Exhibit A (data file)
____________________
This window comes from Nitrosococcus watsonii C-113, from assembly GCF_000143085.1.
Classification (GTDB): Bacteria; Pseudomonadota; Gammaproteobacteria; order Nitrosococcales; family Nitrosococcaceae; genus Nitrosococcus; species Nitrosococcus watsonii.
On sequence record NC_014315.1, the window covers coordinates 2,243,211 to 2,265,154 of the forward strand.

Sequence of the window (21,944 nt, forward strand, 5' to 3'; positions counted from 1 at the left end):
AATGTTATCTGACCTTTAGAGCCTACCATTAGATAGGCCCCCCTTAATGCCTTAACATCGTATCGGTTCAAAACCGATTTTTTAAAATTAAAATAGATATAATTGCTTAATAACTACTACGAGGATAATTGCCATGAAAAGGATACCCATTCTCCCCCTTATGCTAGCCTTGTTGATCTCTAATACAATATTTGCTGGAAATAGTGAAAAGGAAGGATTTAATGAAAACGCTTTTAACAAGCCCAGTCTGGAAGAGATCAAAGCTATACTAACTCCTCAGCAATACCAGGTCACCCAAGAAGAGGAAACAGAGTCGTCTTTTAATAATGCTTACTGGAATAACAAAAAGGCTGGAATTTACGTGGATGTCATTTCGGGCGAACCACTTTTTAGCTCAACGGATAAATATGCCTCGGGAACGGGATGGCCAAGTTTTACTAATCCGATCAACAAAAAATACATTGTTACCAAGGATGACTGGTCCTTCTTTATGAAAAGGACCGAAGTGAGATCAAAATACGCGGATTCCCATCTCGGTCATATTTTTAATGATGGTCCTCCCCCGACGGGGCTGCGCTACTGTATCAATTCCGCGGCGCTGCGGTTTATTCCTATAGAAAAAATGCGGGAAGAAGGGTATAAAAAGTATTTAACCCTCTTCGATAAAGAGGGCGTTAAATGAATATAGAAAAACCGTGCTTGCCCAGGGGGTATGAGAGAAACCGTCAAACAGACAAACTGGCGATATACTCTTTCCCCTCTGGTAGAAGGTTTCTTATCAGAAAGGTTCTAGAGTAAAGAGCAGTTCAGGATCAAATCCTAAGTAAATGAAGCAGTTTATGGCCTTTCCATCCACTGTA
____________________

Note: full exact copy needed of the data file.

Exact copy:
This window comes from Nitrosococcus watsonii C-113, from assembly GCF_000143085.1.
Classification (GTDB): Bacteria; Pseudomonadota; Gammaproteobacteria; order Nitrosococcales; family Nitrosococcaceae; genus Nitrosococcus; species Nitrosococcus watsonii.
On sequence record NC_014315.1, the window covers coordinates 2,243,211 to 2,265,154 of the forward strand.

Sequence of the window (21,944 nt, forward strand, 5' to 3'; positions counted from 1 at the left end):
AATGTTATCTGACCTTTAGAGCCTACCATTAGATAGGCCCCCCTTAATGCCTTAACATCGTATCGGTTCAAAACCGATTTTTTAAAATTAAAATAGATATAATTGCTTAATAACTACTACGAGGATAATTGCCATGAAAAGGATACCCATTCTCCCCCTTATGCTAGCCTTGTTGATCTCTAATACAATATTTGCTGGAAATAGTGAAAAGGAAGGATTTAATGAAAACGCTTTTAACAAGCCCAGTCTGGAAGAGATCAAAGCTATACTAACTCCTCAGCAATACCAGGTCACCCAAGAAGAGGAAACAGAGTCGTCTTTTAATAATGCTTACTGGAATAACAAAAAGGCTGGAATTTACGTGGATGTCATTTCGGGCGAACCACTTTTTAGCTCAACGGATAAATATGCCTCGGGAACGGGATGGCCAAGTTTTACTAATCCGATCAACAAAAAATACATTGTTACCAAGGATGACTGGTCCTTCTTTATGAAAAGGACCGAAGTGAGATCAAAATACGCGGATTCCCATCTCGGTCATATTTTTAATGATGGTCCTCCCCCGACGGGGCTGCGCTACTGTATCAATTCCGCGGCGCTGCGGTTTATTCCTATAGAAAAAATGCGGGAAGAAGGGTATAAAAAGTATTTAACCCTCTTCGATAAAGAGGGCGTTAAATGAATATAGAAAAACCGTGCTTGCCCAGGGGGTATGAGAGAAACCGTCAAACAGACAAACTGGCGATATACTCTTTCCCCTCTGGTAGAAGGTTTCTTATCAGAAAGGTTCTAGAGTAAAGAGCAGTTCAGGATCAAATCCTAAGTAAATGAAGCAGTTTATGGCCTTTCCATCCACTGTA